- Having multiple pages that are each targeted to specific subjects is better for both conversions and SEO than having fewer, less-targeted pages. Google loves showing pages that are exactly related to users’ search queries, and conversion rates increase when users are presented with a page that’s exactly about what they’re looking for, too.
- Clear headlines that both engage the user and are relevant increase conversion rates and SEO.
Okay, there are a few circumstances where SEO and conversion optimization can be at odds. These almost all have to do with using dynamic content to improve user experience and site usability.
It’s important to consult with a professional SEO expert in situations like these in order to find the best middle ground. Here is one example of how to balance SEO and conversion optimization for an issue caused by dynamic content:–
For large e-commerce websites, many category pages (like “pants” or “watches” for example) have entirely dynamic content on them so that new products and/or best selling products are featured.
Unfortunately, often in order to make it engaging for the user, the products that are displayed are image heavy and each listing includes very little text. This encourages users to click on specific products and allows for easy browsing (i.e., conversion optimization) but ends up creating a page that’s essentially blank for the search engines since they can’t even see much of this content.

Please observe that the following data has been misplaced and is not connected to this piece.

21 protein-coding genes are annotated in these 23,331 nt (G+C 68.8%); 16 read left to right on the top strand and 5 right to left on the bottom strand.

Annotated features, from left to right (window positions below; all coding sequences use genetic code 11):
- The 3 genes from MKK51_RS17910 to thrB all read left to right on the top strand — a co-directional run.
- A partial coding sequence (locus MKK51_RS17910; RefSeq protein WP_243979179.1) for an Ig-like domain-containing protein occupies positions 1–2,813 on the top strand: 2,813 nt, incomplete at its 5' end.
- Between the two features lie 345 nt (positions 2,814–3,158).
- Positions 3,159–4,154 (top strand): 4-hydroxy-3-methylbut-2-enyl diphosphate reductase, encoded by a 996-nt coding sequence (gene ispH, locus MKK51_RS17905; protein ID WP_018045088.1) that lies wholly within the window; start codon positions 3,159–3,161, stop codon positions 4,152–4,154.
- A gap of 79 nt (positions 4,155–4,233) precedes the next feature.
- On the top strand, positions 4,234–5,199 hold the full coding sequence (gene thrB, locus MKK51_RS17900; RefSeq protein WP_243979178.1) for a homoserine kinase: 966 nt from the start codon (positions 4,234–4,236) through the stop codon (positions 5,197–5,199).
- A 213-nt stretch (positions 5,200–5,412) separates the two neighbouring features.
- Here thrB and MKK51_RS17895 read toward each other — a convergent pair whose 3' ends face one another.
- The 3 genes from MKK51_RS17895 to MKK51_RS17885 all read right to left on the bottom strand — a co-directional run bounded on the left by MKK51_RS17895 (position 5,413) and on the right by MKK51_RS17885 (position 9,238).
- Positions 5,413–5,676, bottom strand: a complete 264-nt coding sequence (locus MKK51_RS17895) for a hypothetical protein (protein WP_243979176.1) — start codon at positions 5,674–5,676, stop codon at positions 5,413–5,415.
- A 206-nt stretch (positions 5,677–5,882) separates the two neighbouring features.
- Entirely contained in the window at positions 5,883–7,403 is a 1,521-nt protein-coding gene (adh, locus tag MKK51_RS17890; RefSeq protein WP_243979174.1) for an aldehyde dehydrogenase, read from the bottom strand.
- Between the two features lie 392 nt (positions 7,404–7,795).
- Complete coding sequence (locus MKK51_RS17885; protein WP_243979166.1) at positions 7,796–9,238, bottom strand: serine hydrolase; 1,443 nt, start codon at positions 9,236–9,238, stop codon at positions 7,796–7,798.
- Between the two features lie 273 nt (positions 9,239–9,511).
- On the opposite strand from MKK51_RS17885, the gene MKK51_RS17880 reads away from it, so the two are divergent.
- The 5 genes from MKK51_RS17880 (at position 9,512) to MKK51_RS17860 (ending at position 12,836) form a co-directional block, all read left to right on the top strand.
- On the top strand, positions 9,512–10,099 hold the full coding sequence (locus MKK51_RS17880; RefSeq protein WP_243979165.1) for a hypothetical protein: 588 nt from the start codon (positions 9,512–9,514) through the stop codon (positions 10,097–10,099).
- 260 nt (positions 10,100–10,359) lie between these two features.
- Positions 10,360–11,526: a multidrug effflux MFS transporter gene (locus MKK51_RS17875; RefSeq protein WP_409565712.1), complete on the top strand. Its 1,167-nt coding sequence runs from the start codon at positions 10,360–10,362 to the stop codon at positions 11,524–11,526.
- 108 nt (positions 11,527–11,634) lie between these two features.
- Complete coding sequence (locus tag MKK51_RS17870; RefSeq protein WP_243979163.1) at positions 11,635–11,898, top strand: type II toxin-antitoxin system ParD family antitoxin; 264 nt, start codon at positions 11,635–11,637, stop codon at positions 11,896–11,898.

In order to remedy this situation, I’ve had the client write multiple paragraphs of content, including headlines, underneath all of the listings on each category page. This content may deal with the history of the products, or simply include some best practices for choosing the best item, for example.
This strategy creates on-page content that the search engines love while maintaining a focus on the user by still allowing for dynamic, browsable content displays. Often, mixing both the dynamic elements with targeted text-based content on the page is a good balance.
Focus on landing page optimization
The way I see it, LPO should be your main focus. If you are truly creating relevant content on your landing page, the SEO portion should fall into place.
Of course, you will need to follow the rules of SEO and optimize the content and promote the page through best social and PR practices, but you shouldn’t have a problem. As someone mentioned before, testing should be a standard procedure here.
The other thing to note is to not make SEO and LPO too technical. Make sure you understand the needs of your target audience. The relevancy of content and the offer will be critical in getting that conversion. The strategic parts of marketing are just as important as the technical ones.
– Robert (RJ) Hagel, Marketing Associate, Fontis Solutions
Get people to the door, and then open it up
The balance you speak of will be a natural outcome if your SEO and LPO work together.
SEO gets people to your door. LPO opens that door and greets them efficiently and effectively. They should work in a complementary manner, in the same way that advertising ought to bring people to a brick-and-mortar store, good-looking curb appeal will bring them in – then it’s up the sales staff to make the customer go ahead and buy.
– Erica Friedman, Social Media Optimizer, Yuricon